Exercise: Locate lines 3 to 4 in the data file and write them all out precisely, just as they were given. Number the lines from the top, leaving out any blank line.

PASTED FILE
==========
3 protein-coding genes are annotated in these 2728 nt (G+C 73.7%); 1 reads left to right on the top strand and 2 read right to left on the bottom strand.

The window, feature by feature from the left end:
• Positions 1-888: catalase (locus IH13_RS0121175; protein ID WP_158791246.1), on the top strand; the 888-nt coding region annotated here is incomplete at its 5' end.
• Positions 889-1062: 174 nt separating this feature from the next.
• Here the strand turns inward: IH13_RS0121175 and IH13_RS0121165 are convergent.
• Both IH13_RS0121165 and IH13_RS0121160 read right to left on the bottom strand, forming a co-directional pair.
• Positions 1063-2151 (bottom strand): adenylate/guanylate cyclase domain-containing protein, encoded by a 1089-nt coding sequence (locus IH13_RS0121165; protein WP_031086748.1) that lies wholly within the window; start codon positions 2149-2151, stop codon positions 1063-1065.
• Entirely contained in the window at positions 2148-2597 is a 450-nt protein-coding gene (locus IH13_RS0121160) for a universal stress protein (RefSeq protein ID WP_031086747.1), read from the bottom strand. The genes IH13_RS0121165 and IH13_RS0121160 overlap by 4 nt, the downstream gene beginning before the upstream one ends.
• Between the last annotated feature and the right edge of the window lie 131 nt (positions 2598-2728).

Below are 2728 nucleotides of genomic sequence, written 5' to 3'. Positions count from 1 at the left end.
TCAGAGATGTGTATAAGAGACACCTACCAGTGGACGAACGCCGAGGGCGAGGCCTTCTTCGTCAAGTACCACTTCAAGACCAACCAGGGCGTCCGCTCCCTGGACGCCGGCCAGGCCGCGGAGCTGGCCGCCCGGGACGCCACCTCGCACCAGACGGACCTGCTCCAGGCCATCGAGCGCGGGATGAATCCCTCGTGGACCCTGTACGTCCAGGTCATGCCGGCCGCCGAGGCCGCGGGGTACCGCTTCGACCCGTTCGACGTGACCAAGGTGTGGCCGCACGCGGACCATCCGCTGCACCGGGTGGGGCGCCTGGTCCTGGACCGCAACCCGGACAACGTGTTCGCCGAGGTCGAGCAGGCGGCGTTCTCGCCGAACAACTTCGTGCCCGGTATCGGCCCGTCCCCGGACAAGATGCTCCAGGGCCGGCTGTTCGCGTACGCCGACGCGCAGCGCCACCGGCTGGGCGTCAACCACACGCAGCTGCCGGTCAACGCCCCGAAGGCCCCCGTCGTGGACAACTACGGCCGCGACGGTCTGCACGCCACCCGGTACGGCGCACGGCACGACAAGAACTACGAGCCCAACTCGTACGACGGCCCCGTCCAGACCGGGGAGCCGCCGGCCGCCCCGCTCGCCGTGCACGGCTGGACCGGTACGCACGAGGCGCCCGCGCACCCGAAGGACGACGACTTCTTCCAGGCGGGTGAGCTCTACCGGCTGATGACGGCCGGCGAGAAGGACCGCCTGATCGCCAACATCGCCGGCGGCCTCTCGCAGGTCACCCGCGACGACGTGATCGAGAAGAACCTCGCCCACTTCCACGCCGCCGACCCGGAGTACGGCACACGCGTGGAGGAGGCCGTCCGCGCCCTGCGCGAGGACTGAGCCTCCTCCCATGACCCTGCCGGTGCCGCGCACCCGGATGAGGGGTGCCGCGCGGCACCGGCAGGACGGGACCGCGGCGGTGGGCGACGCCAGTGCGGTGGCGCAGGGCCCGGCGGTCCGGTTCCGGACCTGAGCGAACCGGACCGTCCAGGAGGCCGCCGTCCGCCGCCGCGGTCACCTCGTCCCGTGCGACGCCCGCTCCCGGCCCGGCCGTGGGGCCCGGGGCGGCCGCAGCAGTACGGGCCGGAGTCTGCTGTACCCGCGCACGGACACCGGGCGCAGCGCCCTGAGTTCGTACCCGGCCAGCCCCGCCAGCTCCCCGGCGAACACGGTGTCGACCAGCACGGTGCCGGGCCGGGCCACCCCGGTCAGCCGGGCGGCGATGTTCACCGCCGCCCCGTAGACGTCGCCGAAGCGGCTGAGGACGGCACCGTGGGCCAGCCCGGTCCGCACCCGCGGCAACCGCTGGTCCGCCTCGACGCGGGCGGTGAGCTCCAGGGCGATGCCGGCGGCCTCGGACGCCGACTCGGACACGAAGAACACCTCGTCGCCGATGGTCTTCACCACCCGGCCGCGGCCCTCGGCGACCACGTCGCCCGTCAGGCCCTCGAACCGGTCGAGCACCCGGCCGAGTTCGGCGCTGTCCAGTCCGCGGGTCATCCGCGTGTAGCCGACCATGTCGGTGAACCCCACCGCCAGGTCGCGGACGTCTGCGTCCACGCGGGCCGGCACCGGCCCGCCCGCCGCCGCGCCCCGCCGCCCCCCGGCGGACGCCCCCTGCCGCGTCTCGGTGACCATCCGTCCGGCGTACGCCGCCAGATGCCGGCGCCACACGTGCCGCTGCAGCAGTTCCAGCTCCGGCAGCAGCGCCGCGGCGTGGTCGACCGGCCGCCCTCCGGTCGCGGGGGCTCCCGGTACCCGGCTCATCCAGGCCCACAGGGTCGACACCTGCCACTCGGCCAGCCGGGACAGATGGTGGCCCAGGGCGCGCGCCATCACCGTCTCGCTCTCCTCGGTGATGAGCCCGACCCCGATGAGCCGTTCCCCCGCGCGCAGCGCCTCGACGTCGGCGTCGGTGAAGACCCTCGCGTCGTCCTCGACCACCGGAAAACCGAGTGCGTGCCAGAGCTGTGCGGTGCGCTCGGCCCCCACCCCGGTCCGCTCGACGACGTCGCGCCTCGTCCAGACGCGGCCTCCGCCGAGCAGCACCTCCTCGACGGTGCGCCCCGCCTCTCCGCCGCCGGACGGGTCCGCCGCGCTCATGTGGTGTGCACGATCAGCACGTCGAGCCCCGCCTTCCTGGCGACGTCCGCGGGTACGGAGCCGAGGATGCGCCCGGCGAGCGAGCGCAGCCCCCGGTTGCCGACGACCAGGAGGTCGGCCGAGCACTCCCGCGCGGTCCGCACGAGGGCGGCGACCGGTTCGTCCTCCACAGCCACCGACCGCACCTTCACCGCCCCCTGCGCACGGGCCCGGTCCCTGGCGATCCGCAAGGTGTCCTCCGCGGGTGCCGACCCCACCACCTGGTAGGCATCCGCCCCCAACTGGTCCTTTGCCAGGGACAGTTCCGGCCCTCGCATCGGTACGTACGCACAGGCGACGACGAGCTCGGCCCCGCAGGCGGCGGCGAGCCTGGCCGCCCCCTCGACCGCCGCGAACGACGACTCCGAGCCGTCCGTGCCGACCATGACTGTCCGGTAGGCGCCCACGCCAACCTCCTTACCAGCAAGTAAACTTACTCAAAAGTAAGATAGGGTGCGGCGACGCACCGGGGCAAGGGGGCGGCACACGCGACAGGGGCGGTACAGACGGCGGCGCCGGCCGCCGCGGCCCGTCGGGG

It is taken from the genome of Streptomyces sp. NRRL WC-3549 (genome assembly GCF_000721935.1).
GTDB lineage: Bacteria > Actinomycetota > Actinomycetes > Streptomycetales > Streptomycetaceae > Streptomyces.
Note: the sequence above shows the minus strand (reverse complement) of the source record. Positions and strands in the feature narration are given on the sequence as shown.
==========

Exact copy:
• Positions 1-888: catalase (locus IH13_RS0121175; protein ID WP_158791246.1), on the top strand; the 888-nt coding region annotated here is incomplete at its 5' end.
• Positions 889-1062: 174 nt separating this feature from the next.